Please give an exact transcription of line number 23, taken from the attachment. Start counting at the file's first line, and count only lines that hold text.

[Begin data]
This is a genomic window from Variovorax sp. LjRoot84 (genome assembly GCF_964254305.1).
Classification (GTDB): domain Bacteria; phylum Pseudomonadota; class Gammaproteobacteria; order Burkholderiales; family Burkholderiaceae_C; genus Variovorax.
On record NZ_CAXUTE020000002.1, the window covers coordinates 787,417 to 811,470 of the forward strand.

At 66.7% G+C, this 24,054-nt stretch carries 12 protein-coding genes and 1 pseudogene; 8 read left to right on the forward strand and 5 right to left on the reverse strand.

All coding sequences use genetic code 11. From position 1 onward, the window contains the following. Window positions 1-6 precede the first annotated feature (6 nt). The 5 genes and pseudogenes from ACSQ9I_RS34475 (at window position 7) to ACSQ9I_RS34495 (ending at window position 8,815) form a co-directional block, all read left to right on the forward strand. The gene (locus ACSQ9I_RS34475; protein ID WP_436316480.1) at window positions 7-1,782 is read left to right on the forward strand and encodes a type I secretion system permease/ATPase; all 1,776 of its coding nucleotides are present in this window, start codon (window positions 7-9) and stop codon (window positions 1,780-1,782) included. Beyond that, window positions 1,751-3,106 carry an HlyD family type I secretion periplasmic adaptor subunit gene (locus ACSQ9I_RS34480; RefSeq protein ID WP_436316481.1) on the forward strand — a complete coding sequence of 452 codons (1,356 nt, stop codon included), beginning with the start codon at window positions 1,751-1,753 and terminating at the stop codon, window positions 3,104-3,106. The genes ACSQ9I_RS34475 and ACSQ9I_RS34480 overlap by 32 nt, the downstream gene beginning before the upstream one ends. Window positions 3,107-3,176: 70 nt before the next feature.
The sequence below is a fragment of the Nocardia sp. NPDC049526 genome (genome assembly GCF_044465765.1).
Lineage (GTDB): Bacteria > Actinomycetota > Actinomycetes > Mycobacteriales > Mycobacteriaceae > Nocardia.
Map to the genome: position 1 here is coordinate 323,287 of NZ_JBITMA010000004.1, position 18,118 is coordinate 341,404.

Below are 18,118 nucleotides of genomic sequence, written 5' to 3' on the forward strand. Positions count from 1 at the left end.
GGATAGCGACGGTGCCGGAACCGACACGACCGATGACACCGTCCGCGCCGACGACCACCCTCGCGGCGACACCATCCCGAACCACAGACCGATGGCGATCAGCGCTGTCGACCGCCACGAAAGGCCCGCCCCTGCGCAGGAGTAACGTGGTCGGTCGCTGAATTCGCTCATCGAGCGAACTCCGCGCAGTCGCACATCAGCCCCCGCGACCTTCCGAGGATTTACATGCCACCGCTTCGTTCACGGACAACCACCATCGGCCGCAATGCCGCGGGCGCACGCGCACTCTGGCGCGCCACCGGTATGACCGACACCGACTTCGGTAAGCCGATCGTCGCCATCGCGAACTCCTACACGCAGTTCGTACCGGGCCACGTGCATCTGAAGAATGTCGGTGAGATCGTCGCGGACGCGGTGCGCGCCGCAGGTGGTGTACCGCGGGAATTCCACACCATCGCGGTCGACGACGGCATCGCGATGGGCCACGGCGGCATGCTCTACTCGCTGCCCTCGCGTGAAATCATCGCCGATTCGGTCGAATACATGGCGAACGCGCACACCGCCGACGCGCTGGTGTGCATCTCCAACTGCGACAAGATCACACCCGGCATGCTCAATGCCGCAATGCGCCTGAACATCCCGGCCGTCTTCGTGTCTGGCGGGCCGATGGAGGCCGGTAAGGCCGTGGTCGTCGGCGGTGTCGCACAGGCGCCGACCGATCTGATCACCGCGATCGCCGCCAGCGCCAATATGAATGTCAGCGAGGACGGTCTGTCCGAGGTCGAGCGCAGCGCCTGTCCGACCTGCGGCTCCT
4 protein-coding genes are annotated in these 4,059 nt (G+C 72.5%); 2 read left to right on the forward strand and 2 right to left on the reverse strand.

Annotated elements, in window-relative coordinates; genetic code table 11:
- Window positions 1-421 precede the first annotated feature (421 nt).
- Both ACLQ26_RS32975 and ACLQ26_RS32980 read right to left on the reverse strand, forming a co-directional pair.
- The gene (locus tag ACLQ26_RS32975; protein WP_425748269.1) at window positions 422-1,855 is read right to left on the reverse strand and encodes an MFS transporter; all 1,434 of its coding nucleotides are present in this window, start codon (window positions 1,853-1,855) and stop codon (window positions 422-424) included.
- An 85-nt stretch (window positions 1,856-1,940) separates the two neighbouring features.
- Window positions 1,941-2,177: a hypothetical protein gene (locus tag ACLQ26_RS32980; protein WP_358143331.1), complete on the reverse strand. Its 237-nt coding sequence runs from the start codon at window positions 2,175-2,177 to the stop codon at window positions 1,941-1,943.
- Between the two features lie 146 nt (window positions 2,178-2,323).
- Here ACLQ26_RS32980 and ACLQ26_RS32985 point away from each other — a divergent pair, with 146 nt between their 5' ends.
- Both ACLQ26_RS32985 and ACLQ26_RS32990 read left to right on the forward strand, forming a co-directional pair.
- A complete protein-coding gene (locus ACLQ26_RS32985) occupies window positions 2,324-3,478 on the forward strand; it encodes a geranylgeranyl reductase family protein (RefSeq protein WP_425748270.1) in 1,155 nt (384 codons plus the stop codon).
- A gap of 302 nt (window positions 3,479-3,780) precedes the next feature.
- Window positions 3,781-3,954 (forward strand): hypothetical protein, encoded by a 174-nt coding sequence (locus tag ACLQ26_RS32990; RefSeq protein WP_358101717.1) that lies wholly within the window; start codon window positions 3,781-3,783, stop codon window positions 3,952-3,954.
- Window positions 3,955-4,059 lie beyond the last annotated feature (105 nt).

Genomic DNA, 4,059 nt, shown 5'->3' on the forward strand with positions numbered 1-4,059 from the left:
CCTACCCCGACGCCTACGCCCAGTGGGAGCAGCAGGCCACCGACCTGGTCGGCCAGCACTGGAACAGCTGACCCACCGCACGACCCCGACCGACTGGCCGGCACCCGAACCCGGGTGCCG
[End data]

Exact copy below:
- Window positions 3,781-3,954 (forward strand): hypothetical protein, encoded by a 174-nt coding sequence (locus tag ACLQ26_RS32990; RefSeq protein WP_358101717.1) that lies wholly within the window; start codon window positions 3,781-3,783, stop codon window positions 3,952-3,954.